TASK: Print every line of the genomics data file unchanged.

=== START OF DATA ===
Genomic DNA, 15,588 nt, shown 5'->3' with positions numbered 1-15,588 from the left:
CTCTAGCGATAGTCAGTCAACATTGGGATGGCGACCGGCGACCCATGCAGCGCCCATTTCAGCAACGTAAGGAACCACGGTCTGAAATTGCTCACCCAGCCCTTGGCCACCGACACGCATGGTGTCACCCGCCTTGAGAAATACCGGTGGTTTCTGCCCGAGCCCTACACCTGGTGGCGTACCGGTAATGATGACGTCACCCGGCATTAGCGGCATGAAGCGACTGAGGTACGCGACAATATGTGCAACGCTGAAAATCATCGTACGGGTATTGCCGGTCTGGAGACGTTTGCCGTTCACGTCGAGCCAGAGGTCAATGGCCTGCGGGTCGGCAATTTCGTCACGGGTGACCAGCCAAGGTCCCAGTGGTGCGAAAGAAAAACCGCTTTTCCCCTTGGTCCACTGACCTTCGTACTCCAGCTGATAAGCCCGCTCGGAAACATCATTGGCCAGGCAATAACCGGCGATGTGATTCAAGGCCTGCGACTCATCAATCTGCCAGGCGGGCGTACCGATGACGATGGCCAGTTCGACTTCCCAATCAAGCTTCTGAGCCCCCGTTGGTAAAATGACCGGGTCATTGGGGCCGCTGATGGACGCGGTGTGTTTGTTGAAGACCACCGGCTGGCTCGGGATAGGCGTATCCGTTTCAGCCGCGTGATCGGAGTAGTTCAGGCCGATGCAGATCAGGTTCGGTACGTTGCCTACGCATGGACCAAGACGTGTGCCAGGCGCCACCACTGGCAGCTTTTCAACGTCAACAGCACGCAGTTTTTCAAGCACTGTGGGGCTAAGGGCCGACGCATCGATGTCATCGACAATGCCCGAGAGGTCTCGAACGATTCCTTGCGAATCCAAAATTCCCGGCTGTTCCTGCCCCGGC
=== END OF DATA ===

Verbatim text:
Genomic DNA, 15,588 nt, shown 5'->3' with positions numbered 1-15,588 from the left:
CTCTAGCGATAGTCAGTCAACATTGGGATGGCGACCGGCGACCCATGCAGCGCCCATTTCAGCAACGTAAGGAACCACGGTCTGAAATTGCTCACCCAGCCCTTGGCCACCGACACGCATGGTGTCACCCGCCTTGAGAAATACCGGTGGTTTCTGCCCGAGCCCTACACCTGGTGGCGTACCGGTAATGATGACGTCACCCGGCATTAGCGGCATGAAGCGACTGAGGTACGCGACAATATGTGCAACGCTGAAAATCATCGTACGGGTATTGCCGGTCTGGAGACGTTTGCCGTTCACGTCGAGCCAGAGGTCAATGGCCTGCGGGTCGGCAATTTCGTCACGGGTGACCAGCCAAGGTCCCAGTGGTGCGAAAGAAAAACCGCTTTTCCCCTTGGTCCACTGACCTTCGTACTCCAGCTGATAAGCCCGCTCGGAAACATCATTGGCCAGGCAATAACCGGCGATGTGATTCAAGGCCTGCGACTCATCAATCTGCCAGGCGGGCGTACCGATGACGATGGCCAGTTCGACTTCCCAATCAAGCTTCTGAGCCCCCGTTGGTAAAATGACCGGGTCATTGGGGCCGCTGATGGACGCGGTGTGTTTGTTGAAGACCACCGGCTGGCTCGGGATAGGCGTATCCGTTTCAGCCGCGTGATCGGAGTAGTTCAGGCCGATGCAGATCAGGTTCGGTACGTTGCCTACGCATGGACCAAGACGTGTGCCAGGCGCCACCACTGGCAGCTTTTCAACGTCAACAGCACGCAGTTTTTCAAGCACTGTGGGGCTAAGGGCCGACGCATCGATGTCATCGACAATGCCCGAGAGGTCTCGAACGATTCCTTGCGAATCCAAAATTCCCGGCTGTTCCTGCCCCGGC